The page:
Kentucky clerk Kim Davis, who gained nationwide attention for denying marriage licenses to same-sex couples, filed an appeal asking a court to dismiss rulings that landed her in jail. Davis was jailed in September after being found in contempt of court for defying the Supreme Court’s June ruling that legalized gay marriage across the U.S.
In her court filing, Davis’ attorneys wrote to the 6th U.S. Circuit Court of Appeals that U.S. District Court Judge David Bunning's order telling Davis to issue license marriage licenses to gay couples was a "rush to judgment," the Associated Press reported. According to the filing, the order curbed Davis’ religious liberty, AP reported.
Jonathan Christman, Davis' lawyer with the Liberty Counsel, appealed to the court to overturn four of the lower court's rulings. Two of the rulings stated that Davis must issue licenses and be held in contempt.
"By imprisoning Davis and threatening to hold her hostage indefinitely as a prisoner of her conscience, the district court imposed direct pressure and substantial burden on Davis, forcing her to choose between her religious beliefs and forfeiting her essential personal freedom on one hand, or abandoning those beliefs to keep her freedom on the other hand," Christman wrote in the filing, according to AP.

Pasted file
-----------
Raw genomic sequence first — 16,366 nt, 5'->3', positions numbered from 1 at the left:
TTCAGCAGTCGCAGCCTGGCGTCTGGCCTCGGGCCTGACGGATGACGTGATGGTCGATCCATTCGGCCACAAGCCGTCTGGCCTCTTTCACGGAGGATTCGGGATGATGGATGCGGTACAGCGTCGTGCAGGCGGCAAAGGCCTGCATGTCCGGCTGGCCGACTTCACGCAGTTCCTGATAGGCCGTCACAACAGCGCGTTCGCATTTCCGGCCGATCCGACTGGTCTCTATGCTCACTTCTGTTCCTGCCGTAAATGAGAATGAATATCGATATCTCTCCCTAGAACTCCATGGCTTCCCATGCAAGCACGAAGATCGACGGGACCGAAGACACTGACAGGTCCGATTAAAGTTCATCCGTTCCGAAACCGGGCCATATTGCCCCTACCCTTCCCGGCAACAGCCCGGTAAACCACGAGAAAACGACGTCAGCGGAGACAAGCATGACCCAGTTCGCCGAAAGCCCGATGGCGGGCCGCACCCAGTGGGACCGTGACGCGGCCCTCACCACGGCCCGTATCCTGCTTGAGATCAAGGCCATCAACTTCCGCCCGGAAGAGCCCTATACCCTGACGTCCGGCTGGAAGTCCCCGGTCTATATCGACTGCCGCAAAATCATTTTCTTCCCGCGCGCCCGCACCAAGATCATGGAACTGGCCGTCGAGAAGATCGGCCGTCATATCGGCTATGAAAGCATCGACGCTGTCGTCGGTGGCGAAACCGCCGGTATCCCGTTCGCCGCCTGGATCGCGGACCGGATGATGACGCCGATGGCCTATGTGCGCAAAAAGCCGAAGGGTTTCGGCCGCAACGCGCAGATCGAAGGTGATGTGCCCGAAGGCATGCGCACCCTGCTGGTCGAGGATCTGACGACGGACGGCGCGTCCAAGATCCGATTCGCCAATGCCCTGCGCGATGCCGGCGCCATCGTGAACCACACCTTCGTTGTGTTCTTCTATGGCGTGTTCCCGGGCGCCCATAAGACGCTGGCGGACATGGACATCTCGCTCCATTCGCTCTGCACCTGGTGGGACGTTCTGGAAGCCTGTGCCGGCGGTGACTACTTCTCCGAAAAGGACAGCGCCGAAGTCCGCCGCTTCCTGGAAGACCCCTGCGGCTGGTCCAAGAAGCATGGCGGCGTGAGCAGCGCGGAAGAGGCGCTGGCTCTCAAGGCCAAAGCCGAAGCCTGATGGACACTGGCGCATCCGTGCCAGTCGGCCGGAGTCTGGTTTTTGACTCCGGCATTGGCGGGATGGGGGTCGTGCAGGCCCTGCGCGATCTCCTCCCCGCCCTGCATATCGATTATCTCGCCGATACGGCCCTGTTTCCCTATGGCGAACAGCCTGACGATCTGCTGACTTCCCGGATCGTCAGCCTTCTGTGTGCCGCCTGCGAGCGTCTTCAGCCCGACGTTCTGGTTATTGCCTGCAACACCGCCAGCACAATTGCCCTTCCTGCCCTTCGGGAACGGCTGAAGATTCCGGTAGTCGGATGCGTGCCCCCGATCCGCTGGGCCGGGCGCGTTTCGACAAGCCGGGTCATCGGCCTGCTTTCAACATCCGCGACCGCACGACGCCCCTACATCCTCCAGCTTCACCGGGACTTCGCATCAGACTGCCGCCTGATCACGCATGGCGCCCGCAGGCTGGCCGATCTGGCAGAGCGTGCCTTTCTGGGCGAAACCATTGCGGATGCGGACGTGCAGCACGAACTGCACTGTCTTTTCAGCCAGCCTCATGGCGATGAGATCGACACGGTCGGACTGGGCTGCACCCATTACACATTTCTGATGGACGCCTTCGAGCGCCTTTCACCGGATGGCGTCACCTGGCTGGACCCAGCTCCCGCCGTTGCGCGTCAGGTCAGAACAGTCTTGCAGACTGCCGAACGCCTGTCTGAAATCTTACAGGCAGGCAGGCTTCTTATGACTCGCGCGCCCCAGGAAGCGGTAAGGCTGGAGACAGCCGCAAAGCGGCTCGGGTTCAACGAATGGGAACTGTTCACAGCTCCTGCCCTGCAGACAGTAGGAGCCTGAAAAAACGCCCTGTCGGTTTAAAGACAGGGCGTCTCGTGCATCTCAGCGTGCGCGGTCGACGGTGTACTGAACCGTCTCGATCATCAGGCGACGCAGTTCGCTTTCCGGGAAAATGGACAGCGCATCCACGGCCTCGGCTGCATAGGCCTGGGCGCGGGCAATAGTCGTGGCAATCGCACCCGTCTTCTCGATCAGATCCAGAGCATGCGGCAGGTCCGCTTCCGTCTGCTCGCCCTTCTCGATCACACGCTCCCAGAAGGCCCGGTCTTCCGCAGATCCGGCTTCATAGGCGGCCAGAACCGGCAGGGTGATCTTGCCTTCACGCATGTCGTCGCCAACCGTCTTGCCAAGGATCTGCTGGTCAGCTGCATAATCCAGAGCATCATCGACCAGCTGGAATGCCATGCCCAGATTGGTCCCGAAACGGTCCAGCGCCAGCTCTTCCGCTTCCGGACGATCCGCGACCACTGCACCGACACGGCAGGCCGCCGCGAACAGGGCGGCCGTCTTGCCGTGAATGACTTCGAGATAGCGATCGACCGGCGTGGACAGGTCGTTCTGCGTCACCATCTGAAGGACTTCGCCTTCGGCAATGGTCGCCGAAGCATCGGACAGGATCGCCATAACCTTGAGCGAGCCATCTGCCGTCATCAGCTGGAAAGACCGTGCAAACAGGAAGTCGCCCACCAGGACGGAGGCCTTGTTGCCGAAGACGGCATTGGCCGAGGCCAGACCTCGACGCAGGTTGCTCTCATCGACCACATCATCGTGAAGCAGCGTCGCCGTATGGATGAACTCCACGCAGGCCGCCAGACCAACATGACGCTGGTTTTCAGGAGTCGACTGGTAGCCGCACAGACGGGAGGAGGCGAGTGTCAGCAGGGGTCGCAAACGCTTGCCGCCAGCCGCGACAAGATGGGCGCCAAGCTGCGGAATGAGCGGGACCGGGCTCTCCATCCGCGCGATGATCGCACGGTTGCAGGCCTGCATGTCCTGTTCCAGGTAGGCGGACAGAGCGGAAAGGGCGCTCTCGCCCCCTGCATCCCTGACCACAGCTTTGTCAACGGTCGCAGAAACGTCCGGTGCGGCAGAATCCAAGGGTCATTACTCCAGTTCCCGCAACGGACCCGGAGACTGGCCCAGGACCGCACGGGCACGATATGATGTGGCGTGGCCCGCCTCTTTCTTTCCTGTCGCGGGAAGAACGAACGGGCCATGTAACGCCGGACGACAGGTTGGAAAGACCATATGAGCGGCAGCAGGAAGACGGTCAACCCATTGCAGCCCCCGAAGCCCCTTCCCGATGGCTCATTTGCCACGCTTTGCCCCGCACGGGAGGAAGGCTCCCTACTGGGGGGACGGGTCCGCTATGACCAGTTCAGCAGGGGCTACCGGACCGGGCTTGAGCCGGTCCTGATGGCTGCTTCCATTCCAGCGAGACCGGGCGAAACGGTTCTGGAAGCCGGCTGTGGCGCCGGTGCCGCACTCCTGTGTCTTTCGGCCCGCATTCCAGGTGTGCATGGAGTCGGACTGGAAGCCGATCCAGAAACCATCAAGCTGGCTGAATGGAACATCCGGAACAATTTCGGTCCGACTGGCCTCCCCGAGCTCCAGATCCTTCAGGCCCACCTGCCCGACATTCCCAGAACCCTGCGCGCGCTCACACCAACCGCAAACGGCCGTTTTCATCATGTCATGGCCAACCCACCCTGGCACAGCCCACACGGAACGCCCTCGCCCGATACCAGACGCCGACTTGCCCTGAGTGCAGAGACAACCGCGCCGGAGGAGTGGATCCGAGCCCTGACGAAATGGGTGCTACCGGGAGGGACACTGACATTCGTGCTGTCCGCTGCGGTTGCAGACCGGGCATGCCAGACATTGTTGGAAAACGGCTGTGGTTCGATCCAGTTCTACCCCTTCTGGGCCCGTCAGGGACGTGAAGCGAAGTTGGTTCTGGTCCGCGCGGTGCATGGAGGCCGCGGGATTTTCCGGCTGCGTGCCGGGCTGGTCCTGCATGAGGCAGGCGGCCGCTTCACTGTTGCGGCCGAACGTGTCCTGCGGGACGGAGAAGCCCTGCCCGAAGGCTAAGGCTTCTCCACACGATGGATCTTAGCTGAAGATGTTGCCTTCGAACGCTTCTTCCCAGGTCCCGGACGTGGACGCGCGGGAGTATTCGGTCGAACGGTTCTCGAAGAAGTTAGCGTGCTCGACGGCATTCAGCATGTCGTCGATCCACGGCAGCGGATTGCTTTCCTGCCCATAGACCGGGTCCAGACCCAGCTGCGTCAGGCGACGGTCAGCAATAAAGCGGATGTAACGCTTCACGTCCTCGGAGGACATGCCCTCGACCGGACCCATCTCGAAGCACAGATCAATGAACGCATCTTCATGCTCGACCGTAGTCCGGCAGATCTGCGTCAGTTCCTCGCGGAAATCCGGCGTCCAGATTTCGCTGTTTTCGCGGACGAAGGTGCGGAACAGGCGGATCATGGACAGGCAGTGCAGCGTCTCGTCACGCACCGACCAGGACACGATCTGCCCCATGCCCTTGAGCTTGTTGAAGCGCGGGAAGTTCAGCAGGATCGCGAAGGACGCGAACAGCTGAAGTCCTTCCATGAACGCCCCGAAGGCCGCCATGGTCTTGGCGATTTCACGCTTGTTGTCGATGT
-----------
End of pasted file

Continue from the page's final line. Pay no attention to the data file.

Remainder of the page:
Christman also wrote that Bunnings “commandeered” the public office, which Davis was elected to manage, by jailing her and ordering her deputy clerks to issue the licenses.
In September, a lawyer for one of Davis’ deputy clerks said that the Rowan County clerk altered the marriage licenses weakening their legality. The lawyers further alleged that Davis removed her name, the county’s name, and references to deputy clerks from marriage license forms when she returned to work after spending five days in the jail.
The 50-year-old Rowan County clerk stood by her decision of not issuing the marriage licenses citing her Apostolic Christian beliefs. Davis also held Kentucky Gov. Steve Beshear responsible for her legal problems and filed a lawsuit against him over the issue.
Beshear had sent a directive to Kentucky’s 120 county clerks telling them to issue licenses to same-sex couples, after the Supreme Court’s ruling. Davis argued in a court filing, that the directive forced her to defy the court order and spend jail time. Beshear has twice requested a judge to dismiss the suit.